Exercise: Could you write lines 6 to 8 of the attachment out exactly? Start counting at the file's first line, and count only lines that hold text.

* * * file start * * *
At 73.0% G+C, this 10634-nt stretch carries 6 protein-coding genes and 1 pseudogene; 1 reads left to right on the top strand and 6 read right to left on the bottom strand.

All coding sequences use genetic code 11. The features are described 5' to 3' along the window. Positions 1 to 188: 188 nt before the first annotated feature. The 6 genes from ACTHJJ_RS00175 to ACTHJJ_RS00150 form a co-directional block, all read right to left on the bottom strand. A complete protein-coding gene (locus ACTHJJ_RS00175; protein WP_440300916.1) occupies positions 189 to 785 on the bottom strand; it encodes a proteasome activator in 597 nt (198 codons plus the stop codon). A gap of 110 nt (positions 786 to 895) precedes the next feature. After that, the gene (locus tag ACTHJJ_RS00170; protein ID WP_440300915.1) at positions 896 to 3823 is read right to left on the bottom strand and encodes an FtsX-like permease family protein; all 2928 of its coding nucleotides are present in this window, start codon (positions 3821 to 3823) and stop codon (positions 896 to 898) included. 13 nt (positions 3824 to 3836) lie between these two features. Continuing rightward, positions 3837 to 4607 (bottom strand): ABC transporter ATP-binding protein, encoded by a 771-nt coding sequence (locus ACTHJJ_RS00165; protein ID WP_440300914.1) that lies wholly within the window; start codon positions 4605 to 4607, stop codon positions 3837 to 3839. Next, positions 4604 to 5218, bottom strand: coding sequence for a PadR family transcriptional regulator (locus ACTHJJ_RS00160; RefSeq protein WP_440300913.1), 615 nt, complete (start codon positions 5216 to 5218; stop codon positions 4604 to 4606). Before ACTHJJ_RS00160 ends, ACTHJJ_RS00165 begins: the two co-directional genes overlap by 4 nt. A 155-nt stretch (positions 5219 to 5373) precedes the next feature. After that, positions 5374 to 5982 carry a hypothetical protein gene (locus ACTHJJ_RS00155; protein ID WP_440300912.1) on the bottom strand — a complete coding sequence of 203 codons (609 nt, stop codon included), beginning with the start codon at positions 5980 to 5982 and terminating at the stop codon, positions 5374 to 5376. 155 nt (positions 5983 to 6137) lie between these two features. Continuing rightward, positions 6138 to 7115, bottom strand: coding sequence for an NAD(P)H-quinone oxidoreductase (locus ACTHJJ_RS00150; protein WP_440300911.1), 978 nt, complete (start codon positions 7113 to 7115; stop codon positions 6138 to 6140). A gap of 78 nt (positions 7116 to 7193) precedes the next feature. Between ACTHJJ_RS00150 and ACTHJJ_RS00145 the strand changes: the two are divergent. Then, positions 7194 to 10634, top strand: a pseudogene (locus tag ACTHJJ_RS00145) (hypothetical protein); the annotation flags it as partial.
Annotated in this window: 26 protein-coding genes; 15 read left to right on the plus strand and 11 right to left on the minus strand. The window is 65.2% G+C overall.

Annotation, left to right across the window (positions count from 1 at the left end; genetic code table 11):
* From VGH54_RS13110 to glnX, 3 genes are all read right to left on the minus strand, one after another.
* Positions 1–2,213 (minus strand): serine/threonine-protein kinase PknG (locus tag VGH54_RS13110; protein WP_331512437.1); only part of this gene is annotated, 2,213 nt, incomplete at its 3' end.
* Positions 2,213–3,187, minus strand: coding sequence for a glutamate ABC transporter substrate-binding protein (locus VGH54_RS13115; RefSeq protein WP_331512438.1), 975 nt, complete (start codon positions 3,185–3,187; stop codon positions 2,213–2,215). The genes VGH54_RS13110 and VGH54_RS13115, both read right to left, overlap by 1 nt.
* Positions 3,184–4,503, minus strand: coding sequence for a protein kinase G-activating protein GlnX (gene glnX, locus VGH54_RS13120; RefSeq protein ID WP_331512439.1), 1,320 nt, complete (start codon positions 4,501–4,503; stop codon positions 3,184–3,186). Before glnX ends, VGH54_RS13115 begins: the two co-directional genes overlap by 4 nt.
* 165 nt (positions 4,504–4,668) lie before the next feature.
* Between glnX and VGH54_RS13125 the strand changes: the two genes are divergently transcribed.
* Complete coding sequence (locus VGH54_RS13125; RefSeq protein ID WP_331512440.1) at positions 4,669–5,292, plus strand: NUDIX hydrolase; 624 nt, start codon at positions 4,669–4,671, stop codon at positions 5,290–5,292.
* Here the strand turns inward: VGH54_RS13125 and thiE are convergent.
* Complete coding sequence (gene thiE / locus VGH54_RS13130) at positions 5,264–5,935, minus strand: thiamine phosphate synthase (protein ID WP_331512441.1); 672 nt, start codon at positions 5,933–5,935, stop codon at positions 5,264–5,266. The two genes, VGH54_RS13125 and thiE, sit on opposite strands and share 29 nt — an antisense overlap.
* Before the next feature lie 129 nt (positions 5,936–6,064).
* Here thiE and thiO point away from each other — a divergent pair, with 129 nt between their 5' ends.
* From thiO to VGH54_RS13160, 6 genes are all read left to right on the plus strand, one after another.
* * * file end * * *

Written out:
* Positions 1–2,213 (minus strand): serine/threonine-protein kinase PknG (locus tag VGH54_RS13110; protein WP_331512437.1); only part of this gene is annotated, 2,213 nt, incomplete at its 3' end.
* Positions 2,213–3,187, minus strand: coding sequence for a glutamate ABC transporter substrate-binding protein (locus VGH54_RS13115; RefSeq protein WP_331512438.1), 975 nt, complete (start codon positions 3,185–3,187; stop codon positions 2,213–2,215). The genes VGH54_RS13110 and VGH54_RS13115, both read right to left, overlap by 1 nt.
* Positions 3,184–4,503, minus strand: coding sequence for a protein kinase G-activating protein GlnX (gene glnX, locus VGH54_RS13120; RefSeq protein ID WP_331512439.1), 1,320 nt, complete (start codon positions 4,501–4,503; stop codon positions 3,184–3,186). Before glnX ends, VGH54_RS13115 begins: the two co-directional genes overlap by 4 nt.